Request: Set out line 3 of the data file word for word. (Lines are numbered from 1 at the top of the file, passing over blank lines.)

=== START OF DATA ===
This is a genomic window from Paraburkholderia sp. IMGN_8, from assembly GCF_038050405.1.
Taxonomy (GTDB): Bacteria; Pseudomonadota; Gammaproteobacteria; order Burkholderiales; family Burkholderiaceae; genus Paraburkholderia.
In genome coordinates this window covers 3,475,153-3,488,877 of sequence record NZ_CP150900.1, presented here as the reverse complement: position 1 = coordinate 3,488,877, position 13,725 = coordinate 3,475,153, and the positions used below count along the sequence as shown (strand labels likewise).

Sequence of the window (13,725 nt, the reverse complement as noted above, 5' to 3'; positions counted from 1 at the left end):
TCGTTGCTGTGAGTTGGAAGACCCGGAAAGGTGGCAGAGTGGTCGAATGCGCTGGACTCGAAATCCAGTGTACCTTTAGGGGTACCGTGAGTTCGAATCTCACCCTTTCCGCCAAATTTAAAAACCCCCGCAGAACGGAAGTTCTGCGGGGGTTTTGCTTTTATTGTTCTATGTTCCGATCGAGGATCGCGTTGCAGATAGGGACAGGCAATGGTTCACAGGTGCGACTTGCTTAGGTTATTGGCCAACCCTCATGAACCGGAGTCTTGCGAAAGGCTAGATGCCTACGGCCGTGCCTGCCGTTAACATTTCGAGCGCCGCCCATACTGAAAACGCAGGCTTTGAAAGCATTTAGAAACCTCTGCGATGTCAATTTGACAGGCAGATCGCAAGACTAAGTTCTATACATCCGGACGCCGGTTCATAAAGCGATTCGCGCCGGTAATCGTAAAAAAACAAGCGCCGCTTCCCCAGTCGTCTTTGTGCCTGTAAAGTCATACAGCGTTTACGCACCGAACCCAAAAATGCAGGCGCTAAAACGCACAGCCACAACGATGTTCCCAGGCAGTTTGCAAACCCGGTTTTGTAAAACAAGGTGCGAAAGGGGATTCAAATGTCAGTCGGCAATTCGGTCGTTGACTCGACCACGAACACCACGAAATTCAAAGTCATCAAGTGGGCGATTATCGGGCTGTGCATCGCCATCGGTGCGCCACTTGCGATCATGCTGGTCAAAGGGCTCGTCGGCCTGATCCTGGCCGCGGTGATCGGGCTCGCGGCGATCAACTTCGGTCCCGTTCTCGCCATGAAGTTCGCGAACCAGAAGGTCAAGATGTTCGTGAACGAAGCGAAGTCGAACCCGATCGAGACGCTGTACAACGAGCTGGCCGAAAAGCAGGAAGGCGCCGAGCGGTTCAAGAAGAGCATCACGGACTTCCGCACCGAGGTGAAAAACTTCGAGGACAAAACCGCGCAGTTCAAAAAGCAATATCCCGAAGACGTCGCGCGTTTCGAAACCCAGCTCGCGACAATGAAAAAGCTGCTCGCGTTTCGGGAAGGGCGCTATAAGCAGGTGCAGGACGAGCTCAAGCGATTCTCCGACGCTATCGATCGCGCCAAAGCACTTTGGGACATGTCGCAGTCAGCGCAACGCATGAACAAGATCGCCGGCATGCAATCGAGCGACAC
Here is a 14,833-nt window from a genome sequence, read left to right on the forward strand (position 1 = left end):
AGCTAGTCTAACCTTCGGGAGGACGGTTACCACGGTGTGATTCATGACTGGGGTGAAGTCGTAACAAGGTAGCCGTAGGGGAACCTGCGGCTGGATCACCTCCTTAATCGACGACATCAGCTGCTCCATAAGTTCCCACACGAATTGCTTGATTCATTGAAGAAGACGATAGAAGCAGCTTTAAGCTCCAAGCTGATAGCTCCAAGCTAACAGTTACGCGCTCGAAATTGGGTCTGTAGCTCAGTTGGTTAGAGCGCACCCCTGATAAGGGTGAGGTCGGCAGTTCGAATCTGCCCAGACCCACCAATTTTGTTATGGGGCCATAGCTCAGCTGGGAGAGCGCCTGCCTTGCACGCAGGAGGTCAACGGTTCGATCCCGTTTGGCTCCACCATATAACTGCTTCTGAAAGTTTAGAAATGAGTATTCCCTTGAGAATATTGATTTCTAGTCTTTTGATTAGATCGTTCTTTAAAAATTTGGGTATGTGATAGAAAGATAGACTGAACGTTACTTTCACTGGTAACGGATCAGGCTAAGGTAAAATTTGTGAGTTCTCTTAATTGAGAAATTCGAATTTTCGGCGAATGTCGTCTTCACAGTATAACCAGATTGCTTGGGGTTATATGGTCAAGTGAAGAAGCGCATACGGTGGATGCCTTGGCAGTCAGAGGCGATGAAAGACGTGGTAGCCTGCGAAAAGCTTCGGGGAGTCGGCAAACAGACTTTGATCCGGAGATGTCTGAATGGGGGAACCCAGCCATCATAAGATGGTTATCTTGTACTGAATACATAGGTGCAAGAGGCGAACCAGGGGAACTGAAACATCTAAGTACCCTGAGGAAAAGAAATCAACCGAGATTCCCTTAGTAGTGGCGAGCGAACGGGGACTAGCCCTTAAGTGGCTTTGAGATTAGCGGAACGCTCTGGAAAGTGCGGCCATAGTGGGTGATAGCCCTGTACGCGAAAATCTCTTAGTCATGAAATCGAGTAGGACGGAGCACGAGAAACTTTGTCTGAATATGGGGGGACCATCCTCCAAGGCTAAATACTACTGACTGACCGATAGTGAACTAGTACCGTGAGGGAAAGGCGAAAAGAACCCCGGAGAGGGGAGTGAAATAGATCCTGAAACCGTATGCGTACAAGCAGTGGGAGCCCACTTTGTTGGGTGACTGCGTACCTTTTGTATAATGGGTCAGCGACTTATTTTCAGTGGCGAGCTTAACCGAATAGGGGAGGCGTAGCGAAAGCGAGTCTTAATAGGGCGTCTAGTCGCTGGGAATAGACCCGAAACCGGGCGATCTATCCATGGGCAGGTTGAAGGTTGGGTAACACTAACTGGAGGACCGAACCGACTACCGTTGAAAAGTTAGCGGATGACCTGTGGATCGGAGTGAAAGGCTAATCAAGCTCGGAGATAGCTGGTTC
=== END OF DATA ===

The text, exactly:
In genome coordinates this window covers 3,475,153-3,488,877 of sequence record NZ_CP150900.1, presented here as the reverse complement: position 1 = coordinate 3,488,877, position 13,725 = coordinate 3,475,153, and the positions used below count along the sequence as shown (strand labels likewise).